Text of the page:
2001-Sun Apr 23 19:35:03 EDT 2017
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Roundworms, hookworms, whipworms, and other intestinal parasites are relatively common in pets, but that doesn’t mean that they can’t cause serious illness. Young, sick, or debilitated pets can even die if they are heavily infected with parasites. If your pet has parasites, accurate diagnosis, including identification of the parasite(s) present, is important to determine the best treatment and help ensure a full recovery. Fecal diagnostic testing, such as fecal centrifugation, is an important part of this process.
Parasites can cause clinical signs such as diarrhea, vomiting, and weight loss. If your pet is showing any suspicious signs, your veterinarian may recommend fecal centrifugation testing to determine if parasites are the cause. However, some pets don’t develop clinical signs, so periodic testing of healthy pets is also recommended. Your pet’s routine wellness examination is a convenient time to perform parasite testing. Even pets that regularly receive parasite preventive medication should be tested periodically, because there is no single medication that is effective against all parasites.
Any new pets (adult pets or puppies/kittens) that you would like to bring into your home should be tested for parasites before being introduced to your other pets. Many parasites are transmitted through contact with fecal material, so if your new pet has worms, he or she can infect your other pets. Even if your new pet seems perfectly healthy, you should schedule an examination with your veterinarian. Parasites, viruses, and other medical problems aren’t always apparent, so your veterinarian may recommend fecal centrifugation testing, along with some other diagnostic tests to help ensure that your new pet is healthy before being introduced to your other pets and family members.
Some intestinal parasites, such as roundworms and hookworms, are zoonotic. This means that humans can become infected. Periodically testing your pets for parasites is a good way to help protect your other family members from dangerous zoonotic parasites.
To test for intestinal parasites, your veterinarian needs a stool sample from your pet. Ask your veterinarian for a stool specimen container. Otherwise, a clean dry container or a plastic bag can also be used to hold the sample. A fresh sample is preferable to a sample that is more than a day old, and only a small amount (approximately a teaspoonful) is generally needed for testing. Also, if you have multiple cats sharing a litterbox or multiple dogs using the same exercise area, many veterinarians will accept a representative sample from your household of pets.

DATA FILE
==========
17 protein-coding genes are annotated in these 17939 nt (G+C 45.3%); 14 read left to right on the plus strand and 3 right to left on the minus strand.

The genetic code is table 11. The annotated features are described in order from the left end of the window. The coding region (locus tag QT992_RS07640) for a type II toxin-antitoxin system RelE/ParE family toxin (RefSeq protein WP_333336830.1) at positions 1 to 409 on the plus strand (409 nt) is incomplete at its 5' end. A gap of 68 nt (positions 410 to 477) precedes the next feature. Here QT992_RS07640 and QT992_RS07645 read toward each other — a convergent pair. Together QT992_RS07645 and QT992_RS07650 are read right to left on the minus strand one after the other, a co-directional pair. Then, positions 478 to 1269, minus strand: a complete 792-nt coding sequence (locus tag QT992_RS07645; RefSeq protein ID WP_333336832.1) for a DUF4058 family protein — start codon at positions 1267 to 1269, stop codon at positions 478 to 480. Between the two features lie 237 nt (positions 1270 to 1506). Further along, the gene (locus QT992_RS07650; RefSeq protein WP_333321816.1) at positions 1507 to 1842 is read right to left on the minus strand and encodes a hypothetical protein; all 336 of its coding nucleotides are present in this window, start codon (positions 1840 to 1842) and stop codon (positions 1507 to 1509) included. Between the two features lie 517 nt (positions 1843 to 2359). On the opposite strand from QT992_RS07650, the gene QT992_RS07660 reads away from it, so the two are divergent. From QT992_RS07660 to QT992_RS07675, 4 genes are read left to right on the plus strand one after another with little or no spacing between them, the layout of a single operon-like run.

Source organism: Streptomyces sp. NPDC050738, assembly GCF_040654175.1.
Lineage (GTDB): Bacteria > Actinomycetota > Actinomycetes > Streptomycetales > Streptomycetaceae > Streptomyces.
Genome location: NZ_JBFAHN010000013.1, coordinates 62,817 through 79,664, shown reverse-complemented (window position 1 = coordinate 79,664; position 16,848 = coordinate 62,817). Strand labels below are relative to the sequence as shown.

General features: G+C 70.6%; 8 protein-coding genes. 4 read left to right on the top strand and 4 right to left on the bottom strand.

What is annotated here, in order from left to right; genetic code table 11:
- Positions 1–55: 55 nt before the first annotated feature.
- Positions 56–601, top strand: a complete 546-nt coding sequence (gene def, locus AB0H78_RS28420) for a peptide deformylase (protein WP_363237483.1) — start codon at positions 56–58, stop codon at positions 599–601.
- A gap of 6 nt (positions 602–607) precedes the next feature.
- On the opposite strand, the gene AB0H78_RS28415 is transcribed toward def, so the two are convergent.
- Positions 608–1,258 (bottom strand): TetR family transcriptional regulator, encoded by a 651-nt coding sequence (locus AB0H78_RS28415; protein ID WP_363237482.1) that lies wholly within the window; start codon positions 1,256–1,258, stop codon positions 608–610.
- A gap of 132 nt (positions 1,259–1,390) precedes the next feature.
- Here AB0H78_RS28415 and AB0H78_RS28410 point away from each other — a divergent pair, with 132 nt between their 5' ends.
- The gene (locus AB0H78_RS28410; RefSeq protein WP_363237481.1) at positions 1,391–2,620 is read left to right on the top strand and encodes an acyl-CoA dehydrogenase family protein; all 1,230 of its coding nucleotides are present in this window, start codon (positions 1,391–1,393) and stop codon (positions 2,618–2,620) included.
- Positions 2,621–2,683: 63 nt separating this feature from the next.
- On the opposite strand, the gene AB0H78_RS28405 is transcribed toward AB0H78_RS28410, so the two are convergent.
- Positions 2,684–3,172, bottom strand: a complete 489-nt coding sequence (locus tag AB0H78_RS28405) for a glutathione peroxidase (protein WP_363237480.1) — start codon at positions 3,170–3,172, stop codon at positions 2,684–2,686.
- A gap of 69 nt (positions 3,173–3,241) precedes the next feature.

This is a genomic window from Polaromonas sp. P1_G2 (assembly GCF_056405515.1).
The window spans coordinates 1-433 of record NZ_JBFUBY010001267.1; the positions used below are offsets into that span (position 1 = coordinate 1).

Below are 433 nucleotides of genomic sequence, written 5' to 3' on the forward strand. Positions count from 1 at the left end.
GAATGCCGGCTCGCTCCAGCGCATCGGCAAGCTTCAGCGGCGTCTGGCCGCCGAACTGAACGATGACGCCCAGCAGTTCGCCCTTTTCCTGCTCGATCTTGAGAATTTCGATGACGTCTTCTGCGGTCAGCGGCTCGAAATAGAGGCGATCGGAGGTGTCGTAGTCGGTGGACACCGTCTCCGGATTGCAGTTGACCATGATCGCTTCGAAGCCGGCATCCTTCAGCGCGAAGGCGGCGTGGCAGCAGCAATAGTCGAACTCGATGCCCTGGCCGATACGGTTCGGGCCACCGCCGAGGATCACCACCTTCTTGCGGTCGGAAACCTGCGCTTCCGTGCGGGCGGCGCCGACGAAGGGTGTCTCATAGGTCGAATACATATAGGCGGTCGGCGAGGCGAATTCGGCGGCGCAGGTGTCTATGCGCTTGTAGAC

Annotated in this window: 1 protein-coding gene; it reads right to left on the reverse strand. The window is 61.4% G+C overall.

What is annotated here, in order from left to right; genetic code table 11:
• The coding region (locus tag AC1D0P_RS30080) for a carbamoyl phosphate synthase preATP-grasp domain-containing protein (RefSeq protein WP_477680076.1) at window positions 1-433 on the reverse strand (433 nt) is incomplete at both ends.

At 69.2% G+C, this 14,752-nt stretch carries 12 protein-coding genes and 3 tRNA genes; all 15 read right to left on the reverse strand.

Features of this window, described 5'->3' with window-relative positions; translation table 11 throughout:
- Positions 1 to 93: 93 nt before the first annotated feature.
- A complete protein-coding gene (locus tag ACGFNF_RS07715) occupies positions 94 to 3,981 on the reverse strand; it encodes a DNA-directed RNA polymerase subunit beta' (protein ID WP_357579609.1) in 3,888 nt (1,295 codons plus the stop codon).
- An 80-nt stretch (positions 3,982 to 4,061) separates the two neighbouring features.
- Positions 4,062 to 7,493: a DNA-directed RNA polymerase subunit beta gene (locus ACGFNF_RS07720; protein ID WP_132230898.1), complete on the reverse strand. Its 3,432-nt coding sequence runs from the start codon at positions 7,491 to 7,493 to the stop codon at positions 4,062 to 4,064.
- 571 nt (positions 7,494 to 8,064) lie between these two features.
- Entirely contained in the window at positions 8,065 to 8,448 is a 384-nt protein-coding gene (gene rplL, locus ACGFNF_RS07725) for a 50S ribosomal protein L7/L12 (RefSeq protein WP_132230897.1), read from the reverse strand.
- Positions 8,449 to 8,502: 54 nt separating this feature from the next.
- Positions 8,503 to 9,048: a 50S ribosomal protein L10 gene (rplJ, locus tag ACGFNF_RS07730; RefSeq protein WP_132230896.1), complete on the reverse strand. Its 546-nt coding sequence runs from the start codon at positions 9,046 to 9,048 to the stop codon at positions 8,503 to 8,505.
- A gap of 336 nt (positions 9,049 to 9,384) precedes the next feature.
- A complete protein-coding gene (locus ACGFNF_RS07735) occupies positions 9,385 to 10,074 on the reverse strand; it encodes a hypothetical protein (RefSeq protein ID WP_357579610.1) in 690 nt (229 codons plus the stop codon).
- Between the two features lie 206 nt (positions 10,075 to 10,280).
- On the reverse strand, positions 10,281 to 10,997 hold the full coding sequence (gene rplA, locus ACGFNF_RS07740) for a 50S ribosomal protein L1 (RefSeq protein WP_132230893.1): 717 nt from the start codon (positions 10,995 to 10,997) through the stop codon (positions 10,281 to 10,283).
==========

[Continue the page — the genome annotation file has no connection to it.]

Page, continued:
If you aren’t comfortable collecting a specimen at home, your veterinarian can obtain a stool sample during an office visit. This can be performed during a routine rectal examination of your pet, or your veterinarian may choose to use a fecal loop. A fecal loop is a small plastic wand with a small loop on the end. After applying lubricant, your veterinarian can gently insert the loop into your pet’s rectum and collect a sample of fecal material.
To perform fecal centrifugation, your veterinarian places a small amount of fecal material into a test tube and mixes it with a special fecal flotation solution. The solution is formulated so that the eggs of many parasites (such as whipworms, hookworms, and roundworms) will float to the top of the solution. Your veterinarian then covers the top of the tube with a microscope coverslip and places the tube into a centrifuge, a machine that spins the tube in a circle very rapidly. The spinning creates a force inside the tube that causes heavy material (such as fecal debris) to sink quickly to the bottom and lighter material (such as parasite eggs) to float to the top. After a few minutes, your veterinarian collects the coverslip from the top of the tube, places it onto a microscope slide, and examines it under a microscope for identification of parasite eggs. Studies have shown that fecal centrifugation permits the detection of more parasite eggs than some other forms of fecal analysis.
Some veterinarians perform fecal centrifugation testing in the office, so results may be available the same day. Other practices send fecal material to an outside laboratory for centrifugation testing, so results may take a few days. Some veterinarians use other fecal diagnostic techniques (such as flotation or evaluation of fecal smears) to help diagnose parasites.
Fecal centrifugation testing for parasites helps identify zoonotic parasites that can pose a risk to children and other family members.
Although some pets infected with intestinal parasites develop diarrhea or other clinical signs, many pets don’t show any signs at all. The only way to identify infected pets and treat their parasites is to test them periodically for evidence of infection. Fecal centrifugation testing is a good way to identify infected pets.
This article has been reviewed by a Veterinarian.
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